Social networks, photo sharing, professional community and online communication are raising question of increased value of asynchronous collaboration. GrabCAD is a community of engineers, open engineering marketplace and provider of GrabCAD Workbench (Collaborative Product Development) tool. The following passage explains some differentiators of GrabCAD approach (including quotes from GrabCAD VP Marketing Stevens):

“From the collaboration angle, our users are professional engineers who want to share their designs with a small group and work together on a project,” said Stevens. So that everyone in the world can’t see the work, we launched Workbench, a private visualization tool for CAD. GrabCAD is almost like a Facebook because it includes a stream of comments about a design. Users can leave for a day, come back, login and see that ‘Bob’ uploaded a new version of a design, ‘Sarah’ didn’t like the color, and ‘Henry’ says it’s too expensive to manufacture. All this is happening in a secure location.”

According to Stevens, the company provides some synchronous tools that let users see who is online, but users are more interested in asynchronous features. “That’s because it’s rare for everyone to be online at the same time,” he said. “What companies are really worried about is how to move projects forward faster by avoiding the lengthy delay of getting busy engineers to take screenshots.”

These two examples made me think about two approaches and use cases that might stand behind. After all, I don’t think synchronous and asynchronous are mutually exclusive.

The main driver of synchronous approach is to put everybody on the same page at the same time. Time is important because not everything can be written. Sometimes, you need to explain the problem and actually show it in the model / assembly. Complex geometry, decision making, analysis, design suppliers situations – these are typical examples when synchronous access to CAD models will provide huge value. It doesn’t mean people will be actually editing models together.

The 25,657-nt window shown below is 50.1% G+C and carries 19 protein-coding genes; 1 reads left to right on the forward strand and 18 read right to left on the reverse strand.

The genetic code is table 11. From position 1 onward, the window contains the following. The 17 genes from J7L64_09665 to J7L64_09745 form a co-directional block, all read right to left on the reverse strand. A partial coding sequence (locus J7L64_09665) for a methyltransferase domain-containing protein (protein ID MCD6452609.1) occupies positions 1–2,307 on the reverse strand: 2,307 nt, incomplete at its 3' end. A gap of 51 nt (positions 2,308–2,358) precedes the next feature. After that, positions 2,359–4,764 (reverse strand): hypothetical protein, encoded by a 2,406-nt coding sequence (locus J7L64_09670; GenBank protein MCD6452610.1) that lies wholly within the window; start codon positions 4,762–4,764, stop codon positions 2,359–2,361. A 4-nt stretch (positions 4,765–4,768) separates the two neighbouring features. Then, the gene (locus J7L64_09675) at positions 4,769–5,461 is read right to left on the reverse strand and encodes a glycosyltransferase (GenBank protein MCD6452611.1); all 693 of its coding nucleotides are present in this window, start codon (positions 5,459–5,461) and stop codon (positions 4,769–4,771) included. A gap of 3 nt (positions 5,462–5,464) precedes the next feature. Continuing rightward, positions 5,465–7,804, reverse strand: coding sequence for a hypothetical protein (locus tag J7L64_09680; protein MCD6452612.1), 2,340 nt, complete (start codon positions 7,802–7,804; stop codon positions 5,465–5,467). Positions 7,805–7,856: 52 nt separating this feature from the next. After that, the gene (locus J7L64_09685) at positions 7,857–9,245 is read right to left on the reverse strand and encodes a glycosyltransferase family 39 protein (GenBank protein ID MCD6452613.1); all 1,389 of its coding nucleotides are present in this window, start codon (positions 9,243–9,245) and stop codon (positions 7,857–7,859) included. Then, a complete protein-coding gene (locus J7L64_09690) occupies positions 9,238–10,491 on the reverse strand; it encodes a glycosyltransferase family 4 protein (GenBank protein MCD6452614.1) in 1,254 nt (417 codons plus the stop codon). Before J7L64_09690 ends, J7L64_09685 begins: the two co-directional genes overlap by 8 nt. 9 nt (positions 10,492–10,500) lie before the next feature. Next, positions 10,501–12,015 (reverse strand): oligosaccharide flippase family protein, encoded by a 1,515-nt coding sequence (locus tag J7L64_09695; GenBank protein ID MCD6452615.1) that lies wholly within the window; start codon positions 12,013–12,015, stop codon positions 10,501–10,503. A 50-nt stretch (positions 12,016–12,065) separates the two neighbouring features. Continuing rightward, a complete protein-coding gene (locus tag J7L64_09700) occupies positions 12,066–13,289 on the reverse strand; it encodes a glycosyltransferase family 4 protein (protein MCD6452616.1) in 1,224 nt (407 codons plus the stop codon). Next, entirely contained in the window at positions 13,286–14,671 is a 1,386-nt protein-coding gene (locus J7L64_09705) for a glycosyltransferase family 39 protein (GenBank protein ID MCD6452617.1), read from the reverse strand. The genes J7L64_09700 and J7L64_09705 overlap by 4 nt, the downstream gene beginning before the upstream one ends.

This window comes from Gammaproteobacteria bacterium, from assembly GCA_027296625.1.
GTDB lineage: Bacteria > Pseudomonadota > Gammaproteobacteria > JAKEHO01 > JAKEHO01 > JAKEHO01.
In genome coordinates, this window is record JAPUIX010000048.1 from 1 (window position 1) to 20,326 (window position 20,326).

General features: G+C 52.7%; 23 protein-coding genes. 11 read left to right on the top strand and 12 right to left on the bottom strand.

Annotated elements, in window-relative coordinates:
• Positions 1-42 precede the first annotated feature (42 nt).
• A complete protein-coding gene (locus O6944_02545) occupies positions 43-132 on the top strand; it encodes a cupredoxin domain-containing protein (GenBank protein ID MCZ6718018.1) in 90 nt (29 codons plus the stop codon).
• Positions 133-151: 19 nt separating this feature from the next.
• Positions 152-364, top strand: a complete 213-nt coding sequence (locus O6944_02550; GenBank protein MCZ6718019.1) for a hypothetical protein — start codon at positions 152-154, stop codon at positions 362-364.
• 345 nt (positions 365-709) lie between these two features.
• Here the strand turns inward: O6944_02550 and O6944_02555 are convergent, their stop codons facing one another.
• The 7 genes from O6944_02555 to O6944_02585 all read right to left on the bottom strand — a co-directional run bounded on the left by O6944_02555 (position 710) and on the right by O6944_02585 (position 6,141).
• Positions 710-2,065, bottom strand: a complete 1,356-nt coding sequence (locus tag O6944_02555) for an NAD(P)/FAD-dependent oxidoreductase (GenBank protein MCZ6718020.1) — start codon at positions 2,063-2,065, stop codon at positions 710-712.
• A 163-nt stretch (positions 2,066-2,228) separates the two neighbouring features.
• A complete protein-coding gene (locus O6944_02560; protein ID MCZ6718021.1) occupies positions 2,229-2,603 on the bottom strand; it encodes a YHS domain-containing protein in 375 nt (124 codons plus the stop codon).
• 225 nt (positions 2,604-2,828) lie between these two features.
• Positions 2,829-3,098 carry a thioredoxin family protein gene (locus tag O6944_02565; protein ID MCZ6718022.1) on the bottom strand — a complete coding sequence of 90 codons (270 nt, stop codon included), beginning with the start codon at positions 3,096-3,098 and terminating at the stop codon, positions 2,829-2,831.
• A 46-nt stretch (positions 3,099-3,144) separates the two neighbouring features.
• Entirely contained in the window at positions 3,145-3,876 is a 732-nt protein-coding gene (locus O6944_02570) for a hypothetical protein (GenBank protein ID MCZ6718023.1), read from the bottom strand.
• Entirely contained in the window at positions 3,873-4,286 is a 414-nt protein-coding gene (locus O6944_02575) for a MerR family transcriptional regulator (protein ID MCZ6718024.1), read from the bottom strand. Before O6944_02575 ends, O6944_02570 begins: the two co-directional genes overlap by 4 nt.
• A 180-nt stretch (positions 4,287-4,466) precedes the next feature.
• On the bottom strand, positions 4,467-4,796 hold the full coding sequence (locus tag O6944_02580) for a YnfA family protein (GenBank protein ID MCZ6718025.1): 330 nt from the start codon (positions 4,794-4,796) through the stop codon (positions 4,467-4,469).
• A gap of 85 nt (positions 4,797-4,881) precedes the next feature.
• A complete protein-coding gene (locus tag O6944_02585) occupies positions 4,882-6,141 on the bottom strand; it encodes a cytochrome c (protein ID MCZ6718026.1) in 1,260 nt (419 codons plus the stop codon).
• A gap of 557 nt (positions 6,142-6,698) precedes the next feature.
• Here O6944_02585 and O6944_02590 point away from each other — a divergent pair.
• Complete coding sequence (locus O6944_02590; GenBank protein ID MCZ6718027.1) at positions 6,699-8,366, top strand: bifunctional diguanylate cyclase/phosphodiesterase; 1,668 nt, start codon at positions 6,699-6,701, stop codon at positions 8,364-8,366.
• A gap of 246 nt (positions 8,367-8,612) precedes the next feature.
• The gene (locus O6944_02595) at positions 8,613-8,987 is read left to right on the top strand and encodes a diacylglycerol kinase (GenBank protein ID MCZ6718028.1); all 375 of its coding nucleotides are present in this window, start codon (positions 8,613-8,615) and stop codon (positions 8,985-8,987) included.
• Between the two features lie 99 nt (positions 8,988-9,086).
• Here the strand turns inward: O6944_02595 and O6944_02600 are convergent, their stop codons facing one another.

Opposite to that, asynchronous approach can help people to collaborate around the same context regardless on their time and location. This approach can be invaluable for teams working on large projects to improve communication, track decisions and change management. Asynchronous tools can help to crowdsource ideas and sparkle discussion in global teams.

What is my conclusion? Seamless collaboration is key to success in a team. Global teams is a reality in a modern engineering and manufacturing world. The situation is not going to change in foreseeable future. So, companies will continue to invest in how to improve collaboration. The scenarios and use cases can be different and it will require variety of approaches – synchronous and asynchronous. The simplicity and cost are two key elements of successful collaboration. Just my thoughts…

Best, Oleg


PLM Messaging and WhatsApp Moment

December 20, 2013

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Communication and collaboration is an important part of every PLM solutions. To maintain an efficient way to communicate is not less important than the ability to manage CAD or BOM data. At the same time, email still remains the main system to run communication in every company and extended enterprise communication between OEM, suppliers and other parties. For the last decade or even more, the answer of PLM vendors on email challenge was to create an integration of PLM-process communication into Lotus, Outlook and similar email systems.

Recently, social collaboration became another way vendors are using to shake a status quo of communication problems and collaboration challenges. I’ve been observing modern trends and interesting cases around improvements that can be done in communication. Navigate to one of my previous posts – DIY PLM and zero email policy to read about trends in social networking and collaboration. Another interesting use case was the way Google email support integration of other systems for actionable input – PLM Workflow and Google actionable emails.